The Forbidden Room is the first Maddin film to fully embrace extensive computer effects which will stand out aesthetically for many. In general the look and tone of the film however is like various different aging film reels being attached together, just as important to what the film is doing as the content is. Like a constantly distorting and decaying image, actors are introduced by their name and their character's in on-screen text, existing behind the veil of faded film stock of various colour tints and digitally added film scratches. Far from the worst of this type of technique, this feels like the creation of people who've watched a lot of older cinema and have learnt the style of these type of films even in their inter-title text fonts to make this effect actually work, giving this film the look of living celluloid as a result. Able to go from bold three-strip colour to monochrome, the result is entirely seamless.

Abstract Rating (High/Medium/Low/None): High
Is this the peak of Maddin's style? Not necessarily. Other films before this are just as abstract from his filmography in different ways, such as with Cowards Bend The Knees: The Blue Hands (2003) and its original peek-a-boo machine art installation context and its content. With The Forbidden Room the difference is found in how emphasised and constant the barrage of content is, the collage of narratives a barrage that literally crashes into each other as a character finds a book of climaxes which the viewer witnesses the examples of, including two blindfolded lovers crashing personal hot air blimps into each other. Instead of explaining the blatantly obvious, that this gets the High mark on the rating system, it's better to list some of the more memorable moments in a list since there are so many of them to choose from.

The fairytale quest of the lumberjack to rescue the damsel, which goes as far as picking up allies with special abilities, only for it to deflate in an anti-climatic ending with feminist leanings. Sparks cameoing, but with singer Russell Mael's face obscured by damage in the celluloid, and composing 'The Final Derrière', about the love and bottoms and scrapping brain matter out of someone's head to cure this fixation. Udo Kier appearing continuously, like many actors, in multiple roles as part of the film's dreamlike tone, actors playing characters in one story and then in another dreamt by a character in their original narrative. Charlotte Rampling in one single story, as Mathieu Amalric's ailing and bed ridden mother, but with her face appearing continually in the flashes of the film's memory. The continuous references to amnesia - from children fighting a trench warfare being told they'll suffer from an ailment where their relatives will forget them to a psychologist literally bringing a woman's inner child back to her on a train - which can be argued to be a key theme of the entire film and its resurrection of lost films. The gleeful perversion that's Maddin trademark, from nudity to eroticism, that manages to get away with being suitable for twelve year olds here in the UK in this particular film and how it presents it. The aswang narrative, of vampires whose footsteps hear from a distance actually mean they're close and could harm you. The simple fact that the film exists even in the context of Maddin's already unique career and has so much left un-discussed in this paragraph awaiting any viewer of The Forbidden Room.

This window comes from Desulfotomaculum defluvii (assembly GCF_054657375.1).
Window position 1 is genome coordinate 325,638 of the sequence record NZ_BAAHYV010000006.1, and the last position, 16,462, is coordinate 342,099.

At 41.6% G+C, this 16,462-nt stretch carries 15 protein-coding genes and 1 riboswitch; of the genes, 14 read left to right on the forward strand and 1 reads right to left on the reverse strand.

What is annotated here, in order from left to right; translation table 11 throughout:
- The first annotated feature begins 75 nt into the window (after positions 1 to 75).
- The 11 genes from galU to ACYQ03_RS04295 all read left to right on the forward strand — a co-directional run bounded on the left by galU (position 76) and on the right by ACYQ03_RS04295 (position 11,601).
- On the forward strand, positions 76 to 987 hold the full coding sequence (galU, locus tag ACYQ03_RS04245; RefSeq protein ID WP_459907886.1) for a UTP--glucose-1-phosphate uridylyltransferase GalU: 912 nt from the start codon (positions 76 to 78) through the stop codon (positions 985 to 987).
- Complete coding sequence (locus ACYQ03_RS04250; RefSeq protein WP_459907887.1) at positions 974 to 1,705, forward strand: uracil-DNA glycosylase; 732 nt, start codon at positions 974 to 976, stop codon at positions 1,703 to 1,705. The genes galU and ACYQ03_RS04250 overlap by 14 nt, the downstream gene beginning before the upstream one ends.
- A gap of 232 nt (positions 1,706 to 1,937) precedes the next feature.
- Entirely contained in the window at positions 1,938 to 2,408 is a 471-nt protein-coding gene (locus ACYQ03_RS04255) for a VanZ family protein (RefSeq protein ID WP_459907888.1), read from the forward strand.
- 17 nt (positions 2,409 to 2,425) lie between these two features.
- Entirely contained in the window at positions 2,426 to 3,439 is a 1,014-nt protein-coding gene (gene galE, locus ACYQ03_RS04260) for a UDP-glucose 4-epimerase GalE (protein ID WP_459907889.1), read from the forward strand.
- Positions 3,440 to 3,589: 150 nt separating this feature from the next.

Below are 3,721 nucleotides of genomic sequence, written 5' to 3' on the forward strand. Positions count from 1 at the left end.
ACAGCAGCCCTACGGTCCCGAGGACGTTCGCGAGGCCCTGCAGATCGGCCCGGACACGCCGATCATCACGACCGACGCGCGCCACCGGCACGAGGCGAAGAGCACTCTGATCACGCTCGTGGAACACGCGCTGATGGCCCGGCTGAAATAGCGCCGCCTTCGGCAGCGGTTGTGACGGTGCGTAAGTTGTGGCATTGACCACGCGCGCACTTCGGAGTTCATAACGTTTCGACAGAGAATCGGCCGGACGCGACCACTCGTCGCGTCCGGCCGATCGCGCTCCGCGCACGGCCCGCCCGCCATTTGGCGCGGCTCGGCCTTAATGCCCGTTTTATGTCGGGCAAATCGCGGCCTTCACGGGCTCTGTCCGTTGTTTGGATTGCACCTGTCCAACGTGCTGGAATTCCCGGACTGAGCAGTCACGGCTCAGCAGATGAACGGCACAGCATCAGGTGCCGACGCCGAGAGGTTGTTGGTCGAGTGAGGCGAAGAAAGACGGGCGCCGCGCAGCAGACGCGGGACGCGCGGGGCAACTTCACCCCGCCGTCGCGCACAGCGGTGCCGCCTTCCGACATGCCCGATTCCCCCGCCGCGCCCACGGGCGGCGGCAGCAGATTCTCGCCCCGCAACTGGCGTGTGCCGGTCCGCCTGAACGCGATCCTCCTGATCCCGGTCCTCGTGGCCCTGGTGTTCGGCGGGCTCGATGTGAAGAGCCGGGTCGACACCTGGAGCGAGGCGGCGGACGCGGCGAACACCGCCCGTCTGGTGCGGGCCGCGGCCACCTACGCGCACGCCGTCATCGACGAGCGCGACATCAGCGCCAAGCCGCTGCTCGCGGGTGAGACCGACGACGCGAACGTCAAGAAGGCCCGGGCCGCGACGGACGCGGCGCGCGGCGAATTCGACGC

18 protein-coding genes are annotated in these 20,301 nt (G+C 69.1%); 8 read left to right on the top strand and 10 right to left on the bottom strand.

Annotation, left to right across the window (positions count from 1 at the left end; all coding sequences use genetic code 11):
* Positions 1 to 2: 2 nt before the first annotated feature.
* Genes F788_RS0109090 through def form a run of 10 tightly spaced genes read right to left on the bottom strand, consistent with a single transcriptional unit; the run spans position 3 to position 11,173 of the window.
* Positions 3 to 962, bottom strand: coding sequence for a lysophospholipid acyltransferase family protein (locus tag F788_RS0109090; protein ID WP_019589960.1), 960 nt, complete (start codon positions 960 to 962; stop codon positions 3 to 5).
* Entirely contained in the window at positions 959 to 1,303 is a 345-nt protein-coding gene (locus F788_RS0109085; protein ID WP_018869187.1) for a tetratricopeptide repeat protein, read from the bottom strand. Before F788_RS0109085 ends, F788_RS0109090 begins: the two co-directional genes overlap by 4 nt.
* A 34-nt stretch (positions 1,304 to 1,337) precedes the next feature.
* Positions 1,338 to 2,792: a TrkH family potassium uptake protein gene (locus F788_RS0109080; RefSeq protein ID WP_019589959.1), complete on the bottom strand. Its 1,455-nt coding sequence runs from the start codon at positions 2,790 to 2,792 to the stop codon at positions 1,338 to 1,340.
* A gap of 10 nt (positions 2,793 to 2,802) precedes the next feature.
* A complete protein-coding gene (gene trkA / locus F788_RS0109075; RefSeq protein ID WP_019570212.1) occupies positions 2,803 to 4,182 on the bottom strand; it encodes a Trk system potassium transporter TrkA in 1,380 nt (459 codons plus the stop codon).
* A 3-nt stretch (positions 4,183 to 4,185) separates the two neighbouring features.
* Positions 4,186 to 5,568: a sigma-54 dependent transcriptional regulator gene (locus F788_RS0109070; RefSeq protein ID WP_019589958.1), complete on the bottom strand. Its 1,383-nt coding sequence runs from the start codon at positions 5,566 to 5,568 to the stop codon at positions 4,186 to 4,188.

Abstract Spectrum: Fantastique; Mindbender; Surreal; Weird
Abstract Tropes: Too many to write down

Personal Opinion:
An absolute, delirious delight. My only regret is having missed the chance of seeing it on the cinema screen which, on Boxing Day 2015 when it was possible to, would've made a memorable Christmas memory. It's immensely rewarding as well due to how dense it is, apt for multiple rewatches and, in context of Maddin's career especially as the Séance project will be released as its own entity, it offers an exciting new page for his career. Especially as with Keyhole (2011) he switched to digital cameras, this film with his co-director Evan Johnson offers a paradoxical but fascinating tangent of his obsession with cinema's history becoming even more central to his cinema.